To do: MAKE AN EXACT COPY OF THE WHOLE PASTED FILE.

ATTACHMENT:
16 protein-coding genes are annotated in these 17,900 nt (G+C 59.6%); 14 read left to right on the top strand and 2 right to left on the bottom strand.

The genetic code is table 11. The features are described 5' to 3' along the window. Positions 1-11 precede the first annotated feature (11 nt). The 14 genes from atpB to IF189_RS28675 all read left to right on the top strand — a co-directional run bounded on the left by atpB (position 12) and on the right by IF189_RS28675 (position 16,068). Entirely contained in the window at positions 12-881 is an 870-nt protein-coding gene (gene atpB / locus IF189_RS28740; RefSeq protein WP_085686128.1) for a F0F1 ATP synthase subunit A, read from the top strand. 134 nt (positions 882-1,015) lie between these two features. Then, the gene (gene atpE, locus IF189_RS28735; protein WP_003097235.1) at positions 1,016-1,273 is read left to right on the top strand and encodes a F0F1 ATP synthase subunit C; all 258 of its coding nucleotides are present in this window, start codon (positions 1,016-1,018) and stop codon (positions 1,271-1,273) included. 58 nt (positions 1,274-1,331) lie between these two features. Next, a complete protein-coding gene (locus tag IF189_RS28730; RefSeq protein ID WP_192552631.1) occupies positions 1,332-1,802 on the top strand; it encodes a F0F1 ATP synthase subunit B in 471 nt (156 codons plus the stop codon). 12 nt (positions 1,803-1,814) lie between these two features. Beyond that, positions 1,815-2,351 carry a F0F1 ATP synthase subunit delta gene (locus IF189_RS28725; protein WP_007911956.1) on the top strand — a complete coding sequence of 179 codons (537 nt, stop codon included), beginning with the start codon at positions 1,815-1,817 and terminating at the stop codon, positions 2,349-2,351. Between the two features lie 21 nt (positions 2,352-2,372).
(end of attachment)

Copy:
16 protein-coding genes are annotated in these 17,900 nt (G+C 59.6%); 14 read left to right on the top strand and 2 right to left on the bottom strand.

The genetic code is table 11. The features are described 5' to 3' along the window. Positions 1-11 precede the first annotated feature (11 nt). The 14 genes from atpB to IF189_RS28675 all read left to right on the top strand — a co-directional run bounded on the left by atpB (position 12) and on the right by IF189_RS28675 (position 16,068). Entirely contained in the window at positions 12-881 is an 870-nt protein-coding gene (gene atpB / locus IF189_RS28740; RefSeq protein WP_085686128.1) for a F0F1 ATP synthase subunit A, read from the top strand. 134 nt (positions 882-1,015) lie between these two features. Then, the gene (gene atpE, locus IF189_RS28735; protein WP_003097235.1) at positions 1,016-1,273 is read left to right on the top strand and encodes a F0F1 ATP synthase subunit C; all 258 of its coding nucleotides are present in this window, start codon (positions 1,016-1,018) and stop codon (positions 1,271-1,273) included. 58 nt (positions 1,274-1,331) lie between these two features. Next, a complete protein-coding gene (locus tag IF189_RS28730; RefSeq protein ID WP_192552631.1) occupies positions 1,332-1,802 on the top strand; it encodes a F0F1 ATP synthase subunit B in 471 nt (156 codons plus the stop codon). 12 nt (positions 1,803-1,814) lie between these two features. Beyond that, positions 1,815-2,351 carry a F0F1 ATP synthase subunit delta gene (locus IF189_RS28725; protein WP_007911956.1) on the top strand — a complete coding sequence of 179 codons (537 nt, stop codon included), beginning with the start codon at positions 1,815-1,817 and terminating at the stop codon, positions 2,349-2,351. Between the two features lie 21 nt (positions 2,352-2,372).